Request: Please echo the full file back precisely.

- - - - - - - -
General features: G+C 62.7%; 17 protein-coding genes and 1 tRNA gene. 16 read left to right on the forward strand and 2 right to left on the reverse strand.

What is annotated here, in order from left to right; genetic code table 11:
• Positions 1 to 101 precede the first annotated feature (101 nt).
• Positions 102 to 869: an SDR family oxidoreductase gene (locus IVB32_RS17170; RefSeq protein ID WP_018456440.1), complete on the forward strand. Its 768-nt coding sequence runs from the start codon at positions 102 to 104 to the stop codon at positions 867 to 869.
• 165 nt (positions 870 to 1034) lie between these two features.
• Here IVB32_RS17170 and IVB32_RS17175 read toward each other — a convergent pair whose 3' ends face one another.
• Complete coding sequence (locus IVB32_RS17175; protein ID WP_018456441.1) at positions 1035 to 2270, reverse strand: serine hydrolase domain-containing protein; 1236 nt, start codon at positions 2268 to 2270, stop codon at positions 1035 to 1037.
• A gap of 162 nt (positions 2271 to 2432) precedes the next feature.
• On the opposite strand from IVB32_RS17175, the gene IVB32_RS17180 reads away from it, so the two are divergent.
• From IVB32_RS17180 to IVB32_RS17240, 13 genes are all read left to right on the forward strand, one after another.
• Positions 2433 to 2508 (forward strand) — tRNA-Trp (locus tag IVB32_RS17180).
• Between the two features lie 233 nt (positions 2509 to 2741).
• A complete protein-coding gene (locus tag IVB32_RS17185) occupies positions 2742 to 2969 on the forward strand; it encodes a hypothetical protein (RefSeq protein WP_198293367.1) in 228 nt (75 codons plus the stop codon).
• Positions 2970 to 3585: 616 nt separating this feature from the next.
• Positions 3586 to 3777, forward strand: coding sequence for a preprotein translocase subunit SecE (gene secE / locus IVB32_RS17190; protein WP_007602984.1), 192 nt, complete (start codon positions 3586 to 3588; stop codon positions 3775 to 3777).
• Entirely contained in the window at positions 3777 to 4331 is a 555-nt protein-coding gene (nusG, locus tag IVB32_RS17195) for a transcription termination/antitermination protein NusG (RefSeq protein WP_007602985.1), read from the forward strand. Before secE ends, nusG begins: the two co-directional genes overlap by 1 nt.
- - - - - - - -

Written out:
General features: G+C 62.7%; 17 protein-coding genes and 1 tRNA gene. 16 read left to right on the forward strand and 2 right to left on the reverse strand.

What is annotated here, in order from left to right; genetic code table 11:
• Positions 1 to 101 precede the first annotated feature (101 nt).
• Positions 102 to 869: an SDR family oxidoreductase gene (locus IVB32_RS17170; RefSeq protein ID WP_018456440.1), complete on the forward strand. Its 768-nt coding sequence runs from the start codon at positions 102 to 104 to the stop codon at positions 867 to 869.
• 165 nt (positions 870 to 1034) lie between these two features.
• Here IVB32_RS17170 and IVB32_RS17175 read toward each other — a convergent pair whose 3' ends face one another.
• Complete coding sequence (locus IVB32_RS17175; protein ID WP_018456441.1) at positions 1035 to 2270, reverse strand: serine hydrolase domain-containing protein; 1236 nt, start codon at positions 2268 to 2270, stop codon at positions 1035 to 1037.
• A gap of 162 nt (positions 2271 to 2432) precedes the next feature.
• On the opposite strand from IVB32_RS17175, the gene IVB32_RS17180 reads away from it, so the two are divergent.
• From IVB32_RS17180 to IVB32_RS17240, 13 genes are all read left to right on the forward strand, one after another.
• Positions 2433 to 2508 (forward strand) — tRNA-Trp (locus tag IVB32_RS17180).
• Between the two features lie 233 nt (positions 2509 to 2741).
• A complete protein-coding gene (locus tag IVB32_RS17185) occupies positions 2742 to 2969 on the forward strand; it encodes a hypothetical protein (RefSeq protein WP_198293367.1) in 228 nt (75 codons plus the stop codon).
• Positions 2970 to 3585: 616 nt separating this feature from the next.
• Positions 3586 to 3777, forward strand: coding sequence for a preprotein translocase subunit SecE (gene secE / locus IVB32_RS17190; protein WP_007602984.1), 192 nt, complete (start codon positions 3586 to 3588; stop codon positions 3775 to 3777).
• Entirely contained in the window at positions 3777 to 4331 is a 555-nt protein-coding gene (nusG, locus tag IVB32_RS17195) for a transcription termination/antitermination protein NusG (RefSeq protein WP_007602985.1), read from the forward strand. Before secE ends, nusG begins: the two co-directional genes overlap by 1 nt.